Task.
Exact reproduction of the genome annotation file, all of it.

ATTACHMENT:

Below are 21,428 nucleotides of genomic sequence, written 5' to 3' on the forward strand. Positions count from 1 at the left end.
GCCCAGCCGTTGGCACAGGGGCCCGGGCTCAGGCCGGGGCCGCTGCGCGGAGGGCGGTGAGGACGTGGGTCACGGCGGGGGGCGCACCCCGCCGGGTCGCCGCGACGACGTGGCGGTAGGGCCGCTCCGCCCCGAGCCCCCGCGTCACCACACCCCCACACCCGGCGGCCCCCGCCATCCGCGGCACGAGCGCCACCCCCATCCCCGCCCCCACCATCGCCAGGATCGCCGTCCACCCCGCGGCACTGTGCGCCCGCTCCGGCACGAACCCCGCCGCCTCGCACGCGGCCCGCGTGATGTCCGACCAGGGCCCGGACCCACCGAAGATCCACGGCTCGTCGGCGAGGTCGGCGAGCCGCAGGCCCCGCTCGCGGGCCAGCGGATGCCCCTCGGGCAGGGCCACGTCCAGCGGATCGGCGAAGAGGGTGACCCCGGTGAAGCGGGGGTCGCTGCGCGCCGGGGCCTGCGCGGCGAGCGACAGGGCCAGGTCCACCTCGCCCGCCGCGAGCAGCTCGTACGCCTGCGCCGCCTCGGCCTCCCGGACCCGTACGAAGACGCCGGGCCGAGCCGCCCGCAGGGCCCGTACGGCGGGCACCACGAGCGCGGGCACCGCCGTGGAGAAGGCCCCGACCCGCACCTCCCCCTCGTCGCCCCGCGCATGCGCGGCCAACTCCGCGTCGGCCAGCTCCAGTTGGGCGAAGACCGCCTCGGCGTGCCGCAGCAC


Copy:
Below are 21,428 nucleotides of genomic sequence, written 5' to 3' on the forward strand. Positions count from 1 at the left end.
GCCCAGCCGTTGGCACAGGGGCCCGGGCTCAGGCCGGGGCCGCTGCGCGGAGGGCGGTGAGGACGTGGGTCACGGCGGGGGGCGCACCCCGCCGGGTCGCCGCGACGACGTGGCGGTAGGGCCGCTCCGCCCCGAGCCCCCGCGTCACCACACCCCCACACCCGGCGGCCCCCGCCATCCGCGGCACGAGCGCCACCCCCATCCCCGCCCCCACCATCGCCAGGATCGCCGTCCACCCCGCGGCACTGTGCGCCCGCTCCGGCACGAACCCCGCCGCCTCGCACGCGGCCCGCGTGATGTCCGACCAGGGCCCGGACCCACCGAAGATCCACGGCTCGTCGGCGAGGTCGGCGAGCCGCAGGCCCCGCTCGCGGGCCAGCGGATGCCCCTCGGGCAGGGCCACGTCCAGCGGATCGGCGAAGAGGGTGACCCCGGTGAAGCGGGGGTCGCTGCGCGCCGGGGCCTGCGCGGCGAGCGACAGGGCCAGGTCCACCTCGCCCGCCGCGAGCAGCTCGTACGCCTGCGCCGCCTCGGCCTCCCGGACCCGTACGAAGACGCCGGGCCGAGCCGCCCGCAGGGCCCGTACGGCGGGCACCACGAGCGCGGGCACCGCCGTGGAGAAGGCCCCGACCCGCACCTCCCCCTCGTCGCCCCGCGCATGCGCGGCCAACTCCGCGTCGGCCAGCTCCAGTTGGGCGAAGACCGCCTCGGCGTGCCGCAGCAC